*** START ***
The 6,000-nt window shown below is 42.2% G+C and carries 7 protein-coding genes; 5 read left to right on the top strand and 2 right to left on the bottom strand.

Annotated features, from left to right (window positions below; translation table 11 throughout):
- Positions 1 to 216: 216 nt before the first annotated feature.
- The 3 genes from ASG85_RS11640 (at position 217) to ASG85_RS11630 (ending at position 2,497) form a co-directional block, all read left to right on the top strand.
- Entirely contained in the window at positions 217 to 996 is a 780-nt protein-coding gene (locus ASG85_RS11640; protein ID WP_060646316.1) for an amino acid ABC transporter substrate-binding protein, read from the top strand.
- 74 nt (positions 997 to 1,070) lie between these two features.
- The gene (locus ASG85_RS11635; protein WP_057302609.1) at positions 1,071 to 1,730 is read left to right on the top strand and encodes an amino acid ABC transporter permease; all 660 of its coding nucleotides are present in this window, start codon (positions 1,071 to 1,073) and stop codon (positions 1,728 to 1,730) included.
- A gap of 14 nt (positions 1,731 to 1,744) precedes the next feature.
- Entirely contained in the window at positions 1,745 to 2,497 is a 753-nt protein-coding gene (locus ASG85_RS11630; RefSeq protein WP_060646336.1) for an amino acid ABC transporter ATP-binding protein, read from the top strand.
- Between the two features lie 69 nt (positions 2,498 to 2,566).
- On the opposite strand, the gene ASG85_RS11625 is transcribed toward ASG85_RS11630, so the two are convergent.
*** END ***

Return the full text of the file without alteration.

The 6,000-nt window shown below is 42.2% G+C and carries 7 protein-coding genes; 5 read left to right on the top strand and 2 right to left on the bottom strand.

Annotated features, from left to right (window positions below; translation table 11 throughout):
- Positions 1 to 216: 216 nt before the first annotated feature.
- The 3 genes from ASG85_RS11640 (at position 217) to ASG85_RS11630 (ending at position 2,497) form a co-directional block, all read left to right on the top strand.
- Entirely contained in the window at positions 217 to 996 is a 780-nt protein-coding gene (locus ASG85_RS11640; protein ID WP_060646316.1) for an amino acid ABC transporter substrate-binding protein, read from the top strand.
- 74 nt (positions 997 to 1,070) lie between these two features.
- The gene (locus ASG85_RS11635; protein WP_057302609.1) at positions 1,071 to 1,730 is read left to right on the top strand and encodes an amino acid ABC transporter permease; all 660 of its coding nucleotides are present in this window, start codon (positions 1,071 to 1,073) and stop codon (positions 1,728 to 1,730) included.
- A gap of 14 nt (positions 1,731 to 1,744) precedes the next feature.
- Entirely contained in the window at positions 1,745 to 2,497 is a 753-nt protein-coding gene (locus ASG85_RS11630; RefSeq protein WP_060646336.1) for an amino acid ABC transporter ATP-binding protein, read from the top strand.
- Between the two features lie 69 nt (positions 2,498 to 2,566).
- On the opposite strand, the gene ASG85_RS11625 is transcribed toward ASG85_RS11630, so the two are convergent.